From: Rob Stewart (stewart_at_[hidden])
Date: 2005-09-22 14:44:41
From: Jason Stewart <jstewart_at_[hidden]>
> However, maybe using the shared_ptr semantics would work. I.e. if you
> can create a guard that is "uninitialized" and then reset it later to
> an active guard.
> scope_guard g;
> if (some condition)
> g = scope_guard(my_undo_function);
> // do something here
> if (some other condition)
> // we changed our mind, dismiss it.
> g = scope_guard;
> // or ...
> // g.dismiss();
> // g.reset(); // like shared_ptr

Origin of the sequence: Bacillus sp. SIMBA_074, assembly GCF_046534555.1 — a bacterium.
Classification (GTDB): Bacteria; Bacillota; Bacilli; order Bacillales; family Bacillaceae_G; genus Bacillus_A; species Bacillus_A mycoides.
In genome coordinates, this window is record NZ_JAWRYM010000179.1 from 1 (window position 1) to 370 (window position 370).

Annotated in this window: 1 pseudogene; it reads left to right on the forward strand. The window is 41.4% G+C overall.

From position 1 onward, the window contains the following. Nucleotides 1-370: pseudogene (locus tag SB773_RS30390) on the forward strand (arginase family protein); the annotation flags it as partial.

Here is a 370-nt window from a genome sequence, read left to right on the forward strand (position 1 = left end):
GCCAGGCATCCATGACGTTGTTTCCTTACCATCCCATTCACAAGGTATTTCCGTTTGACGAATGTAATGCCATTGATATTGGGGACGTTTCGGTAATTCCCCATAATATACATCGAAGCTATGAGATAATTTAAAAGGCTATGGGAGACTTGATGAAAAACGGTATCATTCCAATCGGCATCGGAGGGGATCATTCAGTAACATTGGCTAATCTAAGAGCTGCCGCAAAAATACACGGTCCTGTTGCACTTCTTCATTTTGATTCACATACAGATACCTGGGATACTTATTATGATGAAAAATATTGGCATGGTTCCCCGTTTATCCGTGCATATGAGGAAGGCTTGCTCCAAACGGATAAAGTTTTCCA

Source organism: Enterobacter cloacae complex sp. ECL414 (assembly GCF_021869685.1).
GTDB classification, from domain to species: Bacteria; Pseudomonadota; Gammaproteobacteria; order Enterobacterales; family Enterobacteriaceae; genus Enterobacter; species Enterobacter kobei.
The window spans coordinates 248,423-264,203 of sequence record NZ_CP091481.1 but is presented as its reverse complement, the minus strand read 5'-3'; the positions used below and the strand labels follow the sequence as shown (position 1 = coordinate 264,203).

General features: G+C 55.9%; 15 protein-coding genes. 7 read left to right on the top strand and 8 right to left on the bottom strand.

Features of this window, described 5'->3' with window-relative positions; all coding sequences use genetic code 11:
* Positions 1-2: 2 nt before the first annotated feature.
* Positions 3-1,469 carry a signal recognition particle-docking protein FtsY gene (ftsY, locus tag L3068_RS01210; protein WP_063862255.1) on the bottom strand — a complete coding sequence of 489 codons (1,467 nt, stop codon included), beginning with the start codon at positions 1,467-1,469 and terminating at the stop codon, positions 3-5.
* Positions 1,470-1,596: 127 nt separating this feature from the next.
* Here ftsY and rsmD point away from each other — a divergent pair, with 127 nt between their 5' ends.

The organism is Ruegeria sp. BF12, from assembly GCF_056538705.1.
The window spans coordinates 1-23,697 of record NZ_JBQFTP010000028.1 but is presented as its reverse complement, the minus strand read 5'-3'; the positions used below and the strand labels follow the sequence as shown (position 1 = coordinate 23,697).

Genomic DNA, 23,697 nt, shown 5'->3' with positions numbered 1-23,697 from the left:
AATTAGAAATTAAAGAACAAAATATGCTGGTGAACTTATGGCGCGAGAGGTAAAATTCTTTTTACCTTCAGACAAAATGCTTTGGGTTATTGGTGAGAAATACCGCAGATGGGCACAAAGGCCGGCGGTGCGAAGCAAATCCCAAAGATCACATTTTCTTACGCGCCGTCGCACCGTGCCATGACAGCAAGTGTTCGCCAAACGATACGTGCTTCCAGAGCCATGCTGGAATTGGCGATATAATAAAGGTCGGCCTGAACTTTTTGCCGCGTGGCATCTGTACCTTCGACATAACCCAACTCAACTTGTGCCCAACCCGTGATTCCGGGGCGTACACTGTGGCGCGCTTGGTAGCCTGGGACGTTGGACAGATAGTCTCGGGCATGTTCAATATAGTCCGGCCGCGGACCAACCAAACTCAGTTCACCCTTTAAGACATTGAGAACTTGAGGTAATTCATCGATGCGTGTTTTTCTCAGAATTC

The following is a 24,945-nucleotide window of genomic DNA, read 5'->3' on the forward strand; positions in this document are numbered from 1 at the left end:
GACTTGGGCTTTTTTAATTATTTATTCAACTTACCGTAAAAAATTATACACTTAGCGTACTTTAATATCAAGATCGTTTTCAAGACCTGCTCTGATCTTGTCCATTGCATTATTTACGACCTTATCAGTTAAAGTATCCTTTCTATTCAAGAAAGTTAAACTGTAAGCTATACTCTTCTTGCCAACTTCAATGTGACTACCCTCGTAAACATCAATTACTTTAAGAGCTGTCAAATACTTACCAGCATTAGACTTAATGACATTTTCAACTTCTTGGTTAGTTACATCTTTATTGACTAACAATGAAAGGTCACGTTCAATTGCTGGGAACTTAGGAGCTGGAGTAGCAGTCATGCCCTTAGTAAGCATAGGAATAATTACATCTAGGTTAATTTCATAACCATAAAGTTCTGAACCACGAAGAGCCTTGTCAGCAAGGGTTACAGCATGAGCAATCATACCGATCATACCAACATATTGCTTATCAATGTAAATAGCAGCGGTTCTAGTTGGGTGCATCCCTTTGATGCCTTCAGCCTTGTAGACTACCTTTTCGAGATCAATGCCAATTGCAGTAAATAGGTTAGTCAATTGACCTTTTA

> It seems to me that is as easy to read as having an explicit "guard"
> or "activate" command is. I confess though that I didn't follow the
> early discussion closely so I apologize is this has been discussed already.
You're missing the usage of wanting to keep the original undo
behavior, ignore it in some portion of the code, and then
reinstate it later. With the above, it appears that would entail
this sort of usage:
g = scope_guard();
g = scope_guard(my_undo_function);
That introduces a maintenance problem. With the names we're
discussing, you'd write this instead:
g.dismiss(); // or whatever name is selected
g.protect(); // or whatever name is selected
-- Rob Stewart stewart_at_[hidden] Software Engineer http://www.sig.com Susquehanna International Group, LLP using std::disclaimer;
Boost list run by bdawes at acm.org, gregod at cs.rpi.edu, cpdaniel at pacbell.net, john at johnmaddock.co.uk